Excerpts from Finance Minister P Chidambaram's reply to the debate on the amendment of the Prevention of Money Laundering Act, 2002, in the Lok Sabha
Finance Minister P Chidambaram: The key words of money laundering are ‘anything that is the proceeds of crime and projecting it as untainted property’. The crimes are defined in the schedule. We have amended the schedule from time to time, and more crimes have been added to the schedule. This crime in the FATF (Financial Action Task Force) language is called a predicate crime. There must be a crime; and there must be proceeds of a crime as if it is untainted property, whereas it is really a tainted property. This is money laundering.
There could be money laundering arising out of a case of murder; there could be money laundering arising out of a case of cheating; and there could be money laundering arising out of a case of anyone of the crimes mentioned in the schedule. What the world is concerned about is – among other things they are concerned about – grave crimes with grave ramifications like terrorism, human-trafficking, drug-trafficking, and smuggling. These are grave crimes, which know no borders. Fake currency is a crime, which knows no borders. These crimes are committed and those crimes are punishable under specific laws. But the proceeds of the crime continue to flow into the economy...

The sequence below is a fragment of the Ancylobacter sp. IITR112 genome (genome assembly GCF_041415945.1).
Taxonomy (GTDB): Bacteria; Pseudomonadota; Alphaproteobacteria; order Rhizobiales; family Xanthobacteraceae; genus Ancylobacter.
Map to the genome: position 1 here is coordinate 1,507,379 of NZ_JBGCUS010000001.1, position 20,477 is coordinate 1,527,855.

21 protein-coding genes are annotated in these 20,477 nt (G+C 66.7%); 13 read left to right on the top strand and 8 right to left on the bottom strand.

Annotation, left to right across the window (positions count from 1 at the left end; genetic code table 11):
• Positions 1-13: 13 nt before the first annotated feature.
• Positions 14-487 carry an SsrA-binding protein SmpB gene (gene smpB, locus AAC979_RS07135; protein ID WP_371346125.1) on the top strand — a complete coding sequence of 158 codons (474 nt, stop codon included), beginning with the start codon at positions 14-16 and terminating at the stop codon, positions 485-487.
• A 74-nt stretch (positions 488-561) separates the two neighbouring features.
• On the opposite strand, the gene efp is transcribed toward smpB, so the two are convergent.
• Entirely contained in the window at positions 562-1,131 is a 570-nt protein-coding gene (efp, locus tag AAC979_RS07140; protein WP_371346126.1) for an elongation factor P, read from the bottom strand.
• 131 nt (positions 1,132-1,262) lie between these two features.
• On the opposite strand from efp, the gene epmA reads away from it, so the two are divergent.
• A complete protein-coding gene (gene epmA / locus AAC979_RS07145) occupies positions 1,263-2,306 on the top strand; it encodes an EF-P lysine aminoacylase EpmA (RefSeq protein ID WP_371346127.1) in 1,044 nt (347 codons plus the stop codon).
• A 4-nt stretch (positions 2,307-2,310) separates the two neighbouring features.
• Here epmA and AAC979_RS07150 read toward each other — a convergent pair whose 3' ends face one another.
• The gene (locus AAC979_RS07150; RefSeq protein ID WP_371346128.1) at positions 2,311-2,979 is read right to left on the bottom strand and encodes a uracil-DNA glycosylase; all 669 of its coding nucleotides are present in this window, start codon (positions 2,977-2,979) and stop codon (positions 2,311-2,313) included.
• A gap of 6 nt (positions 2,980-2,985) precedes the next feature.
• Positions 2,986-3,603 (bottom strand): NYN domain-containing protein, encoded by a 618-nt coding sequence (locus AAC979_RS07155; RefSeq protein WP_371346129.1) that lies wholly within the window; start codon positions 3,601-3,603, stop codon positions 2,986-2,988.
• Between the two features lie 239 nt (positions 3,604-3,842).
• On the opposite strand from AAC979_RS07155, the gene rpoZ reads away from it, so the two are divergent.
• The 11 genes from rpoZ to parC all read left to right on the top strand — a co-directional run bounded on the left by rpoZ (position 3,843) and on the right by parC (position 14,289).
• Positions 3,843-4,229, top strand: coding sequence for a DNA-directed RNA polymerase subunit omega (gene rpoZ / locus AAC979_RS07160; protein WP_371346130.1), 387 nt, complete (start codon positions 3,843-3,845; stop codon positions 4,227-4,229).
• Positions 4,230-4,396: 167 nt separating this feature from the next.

So, a stand-alone offence called money laundering has been created, where while the crime will be prosecuted and punished according to the domestic laws of the country, the proceeds of the crime should also be prosecuted. Anyone who deals with the proceeds of the crime should be prosecuted, and that offence is called money laundering. I suppose this explains what money laundering is. Money laundering is not the same as generation of black money. Black money can be generated without a crime. There may be no crime involved expect a violation of perhaps the Income Tax (I-T) Act, which is not a crime and is a civil offence. If a doctor or a lawyer or a charted accountant takes fees by cash and does not disclose it, then there is a violation of the I-T Act, but that money is black money, but that necessarily does not become a case of money laundering.
If there is a crime relating to corruption and it is in the schedule, then that money is, of course, money laundering. But all that I am trying to point out is that black money can be generated without it becoming a crime of money laundering, like taking fees without bringing it into account, paying capitation fees for admission, and accepting capitation fees for admission.
Unless there is an Act, which makes it a crime, this is black money and black money is to be dealt with as black money, and it may not quite come under money laundering. Many cases of black money will indeed come under money laundering, but there will be many cases of black money, which will not come under money laundering. The crucial difference is that in the case of money laundering, there must be a predicate crime or a crime as defined in the schedule of the Act.